A pinhole. A camera obscura. These are really just two ways of saying one thing. And we’ve got a guide to help you quickly and easily make your own digital camera obscura that will take you back to the very roots of photography. We’ll also take a look at editing a color portrait taken with this kind of camera. Like to experiment? Not scared of scissors and Scotch tape? Want to get some fascinating photos without spending big bucks on expensive gear? Read on.
File for month: 7 / 2020
Annie Leibovitz is one of the world’s most famous portrait photographers. She has photographed John Lennon in Yoko Ono’s embrace just hours before his death, followed the Rolling Stones on a wild tour, and captured president Richard Nixon’s last days in office—and is the only American to have photographed Queen Elizabeth II.
You know that feeling where you want to photograph something new and be entertained as you get inspired? But how can you find inspiration when travel is so tough right now, and all the trees, buildings, and people around you are old hat? Liven up your pictures with motion, that’s how! We’ll give you some tips on good camera settings for these shots, and you’ll see the visual impacts of a wide range of movements—camera motions, body motions, or both.
Few photographic genres are plagued by as many misunderstandings as documentary photography. We photographers have come to classify every shot that isn’t prearranged into this genre. It’s most often confused with reportage. And meanwhile the two are easy to tell apart! Reportage is usually a short-term record of some event. While documentary work is always long-term. Its results never arrive immediately, and building up a gripping series can even take years.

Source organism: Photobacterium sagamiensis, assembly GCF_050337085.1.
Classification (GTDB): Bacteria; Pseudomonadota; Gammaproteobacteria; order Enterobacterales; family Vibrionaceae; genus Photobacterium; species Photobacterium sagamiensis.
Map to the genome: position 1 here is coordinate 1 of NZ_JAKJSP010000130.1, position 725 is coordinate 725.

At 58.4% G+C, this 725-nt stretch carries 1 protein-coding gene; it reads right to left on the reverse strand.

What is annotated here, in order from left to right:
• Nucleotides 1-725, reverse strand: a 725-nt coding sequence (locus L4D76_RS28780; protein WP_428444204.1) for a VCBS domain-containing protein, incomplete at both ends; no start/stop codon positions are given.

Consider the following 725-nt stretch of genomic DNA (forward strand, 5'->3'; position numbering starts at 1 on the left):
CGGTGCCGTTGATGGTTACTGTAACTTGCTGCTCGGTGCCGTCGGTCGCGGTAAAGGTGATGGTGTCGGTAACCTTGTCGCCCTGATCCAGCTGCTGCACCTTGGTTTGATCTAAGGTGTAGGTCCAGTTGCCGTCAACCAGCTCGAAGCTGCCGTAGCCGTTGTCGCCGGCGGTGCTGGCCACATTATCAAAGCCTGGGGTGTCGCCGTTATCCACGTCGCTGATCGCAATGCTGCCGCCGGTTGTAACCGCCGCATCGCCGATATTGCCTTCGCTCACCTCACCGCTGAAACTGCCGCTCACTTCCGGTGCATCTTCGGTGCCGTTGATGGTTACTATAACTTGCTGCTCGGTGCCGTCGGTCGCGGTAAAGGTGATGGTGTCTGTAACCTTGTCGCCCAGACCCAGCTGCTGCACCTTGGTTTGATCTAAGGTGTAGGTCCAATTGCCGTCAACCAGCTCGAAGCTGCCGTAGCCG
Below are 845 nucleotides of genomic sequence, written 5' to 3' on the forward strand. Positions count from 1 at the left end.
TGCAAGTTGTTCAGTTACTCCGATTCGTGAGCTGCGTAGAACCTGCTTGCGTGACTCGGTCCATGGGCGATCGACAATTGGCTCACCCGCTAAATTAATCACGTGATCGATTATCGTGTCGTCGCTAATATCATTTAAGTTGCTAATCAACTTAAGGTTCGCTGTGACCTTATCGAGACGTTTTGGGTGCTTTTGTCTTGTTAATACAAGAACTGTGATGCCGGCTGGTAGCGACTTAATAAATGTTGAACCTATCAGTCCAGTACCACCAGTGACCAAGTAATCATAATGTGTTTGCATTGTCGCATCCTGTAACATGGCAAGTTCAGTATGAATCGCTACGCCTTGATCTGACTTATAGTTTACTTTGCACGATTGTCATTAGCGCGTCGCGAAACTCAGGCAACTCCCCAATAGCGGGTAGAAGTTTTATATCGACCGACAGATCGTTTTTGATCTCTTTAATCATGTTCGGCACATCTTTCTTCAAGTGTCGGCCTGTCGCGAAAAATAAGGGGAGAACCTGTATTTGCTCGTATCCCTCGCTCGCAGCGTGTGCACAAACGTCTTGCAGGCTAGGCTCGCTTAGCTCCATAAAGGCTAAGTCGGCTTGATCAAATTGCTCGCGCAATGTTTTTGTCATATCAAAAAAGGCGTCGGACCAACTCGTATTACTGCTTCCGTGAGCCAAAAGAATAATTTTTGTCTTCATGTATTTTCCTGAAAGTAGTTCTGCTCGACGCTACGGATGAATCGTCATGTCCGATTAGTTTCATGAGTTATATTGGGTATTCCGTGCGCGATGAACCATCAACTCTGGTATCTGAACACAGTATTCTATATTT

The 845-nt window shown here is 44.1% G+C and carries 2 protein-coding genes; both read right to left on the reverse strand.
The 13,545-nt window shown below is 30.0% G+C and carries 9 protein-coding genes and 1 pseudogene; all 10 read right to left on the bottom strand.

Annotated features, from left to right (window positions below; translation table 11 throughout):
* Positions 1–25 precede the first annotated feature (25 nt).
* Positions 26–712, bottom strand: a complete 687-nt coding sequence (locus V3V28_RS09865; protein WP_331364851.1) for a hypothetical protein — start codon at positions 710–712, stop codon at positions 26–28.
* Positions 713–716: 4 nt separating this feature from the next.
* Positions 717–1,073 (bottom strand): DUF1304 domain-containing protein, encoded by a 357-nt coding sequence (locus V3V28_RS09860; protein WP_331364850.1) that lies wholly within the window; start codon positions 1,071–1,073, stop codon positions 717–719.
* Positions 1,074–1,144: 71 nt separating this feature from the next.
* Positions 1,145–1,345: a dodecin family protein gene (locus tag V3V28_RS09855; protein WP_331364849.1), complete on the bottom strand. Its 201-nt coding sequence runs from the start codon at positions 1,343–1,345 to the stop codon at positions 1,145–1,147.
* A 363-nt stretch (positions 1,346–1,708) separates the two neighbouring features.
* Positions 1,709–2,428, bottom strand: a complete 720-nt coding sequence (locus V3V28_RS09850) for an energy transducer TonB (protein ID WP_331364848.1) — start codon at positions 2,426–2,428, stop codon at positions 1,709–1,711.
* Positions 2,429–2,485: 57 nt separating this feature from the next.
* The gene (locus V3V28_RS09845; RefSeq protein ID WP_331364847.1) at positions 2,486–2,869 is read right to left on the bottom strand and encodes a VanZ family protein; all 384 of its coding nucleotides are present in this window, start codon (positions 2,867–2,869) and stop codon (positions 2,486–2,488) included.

A friendly relationship between the photographer and the model is absolutely fundamental for the entire process of portraiture. It should definitely include mutual respect and understanding. A photographer should respect certain requests from their model, and meanwhile the model should know how to respect the work of the photographer. There are a few basic principles that apply for both models and photographers, and we’ll look at them in this article.
Geometry isn’t just for schoolbooks! For example in landscape photography, it can help you get some great compositions. Don’t worry, you won’t need a protractor or a compass. You’ll just need to recognize and utilize a few basic geometric shapes in landscapes. You can use them to guide your audience’s eyes straight where you want them, emphasize specific spots, or give a photo just the right touch of motion. How? Read on and find out!
Kevin Bruseby, Swedish landscape photographer: “The best images are often just waiting for you around the corner”
Kevin Bruseby is a 17 year old Swedish photographer and also one of Zoner Photo Studio's ambassadors. His Instagram profile is filled with images that have captured the attention of a solid crowd. His interest in Meteorology has brought him the relationship with his camera and hunting for shots (but not only) in the fog and mist is his favorite within his native land. What else has Kevin told us about? Find out in our latest interview here.
Want to show off your photos to your friends and family—or maybe your present or future clients? Then you’ll want to have some sort of web presentation of your photos. Especially when that presentation’s in a great location with a fresh and simple look—like our Zonerama web galleries.